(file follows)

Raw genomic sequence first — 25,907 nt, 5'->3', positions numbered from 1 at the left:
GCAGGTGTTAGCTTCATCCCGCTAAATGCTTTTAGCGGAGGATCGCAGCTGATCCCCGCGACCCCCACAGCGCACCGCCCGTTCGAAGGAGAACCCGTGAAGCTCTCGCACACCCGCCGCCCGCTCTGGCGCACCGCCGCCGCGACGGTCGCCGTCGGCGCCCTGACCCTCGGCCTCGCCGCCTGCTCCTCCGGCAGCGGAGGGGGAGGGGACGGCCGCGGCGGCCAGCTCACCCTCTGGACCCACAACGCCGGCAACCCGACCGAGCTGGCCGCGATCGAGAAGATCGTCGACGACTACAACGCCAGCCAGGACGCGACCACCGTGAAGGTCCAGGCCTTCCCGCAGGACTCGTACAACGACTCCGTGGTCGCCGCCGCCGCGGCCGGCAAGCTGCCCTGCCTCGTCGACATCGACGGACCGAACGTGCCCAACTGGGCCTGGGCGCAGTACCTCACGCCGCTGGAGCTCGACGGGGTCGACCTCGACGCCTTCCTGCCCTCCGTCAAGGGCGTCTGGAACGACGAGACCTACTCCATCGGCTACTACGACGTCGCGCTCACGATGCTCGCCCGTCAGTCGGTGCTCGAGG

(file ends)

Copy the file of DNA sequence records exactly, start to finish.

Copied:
Raw genomic sequence first — 25,907 nt, 5'->3', positions numbered from 1 at the left:
GCAGGTGTTAGCTTCATCCCGCTAAATGCTTTTAGCGGAGGATCGCAGCTGATCCCCGCGACCCCCACAGCGCACCGCCCGTTCGAAGGAGAACCCGTGAAGCTCTCGCACACCCGCCGCCCGCTCTGGCGCACCGCCGCCGCGACGGTCGCCGTCGGCGCCCTGACCCTCGGCCTCGCCGCCTGCTCCTCCGGCAGCGGAGGGGGAGGGGACGGCCGCGGCGGCCAGCTCACCCTCTGGACCCACAACGCCGGCAACCCGACCGAGCTGGCCGCGATCGAGAAGATCGTCGACGACTACAACGCCAGCCAGGACGCGACCACCGTGAAGGTCCAGGCCTTCCCGCAGGACTCGTACAACGACTCCGTGGTCGCCGCCGCCGCGGCCGGCAAGCTGCCCTGCCTCGTCGACATCGACGGACCGAACGTGCCCAACTGGGCCTGGGCGCAGTACCTCACGCCGCTGGAGCTCGACGGGGTCGACCTCGACGCCTTCCTGCCCTCCGTCAAGGGCGTCTGGAACGACGAGACCTACTCCATCGGCTACTACGACGTCGCGCTCACGATGCTCGCCCGTCAGTCGGTGCTCGAGG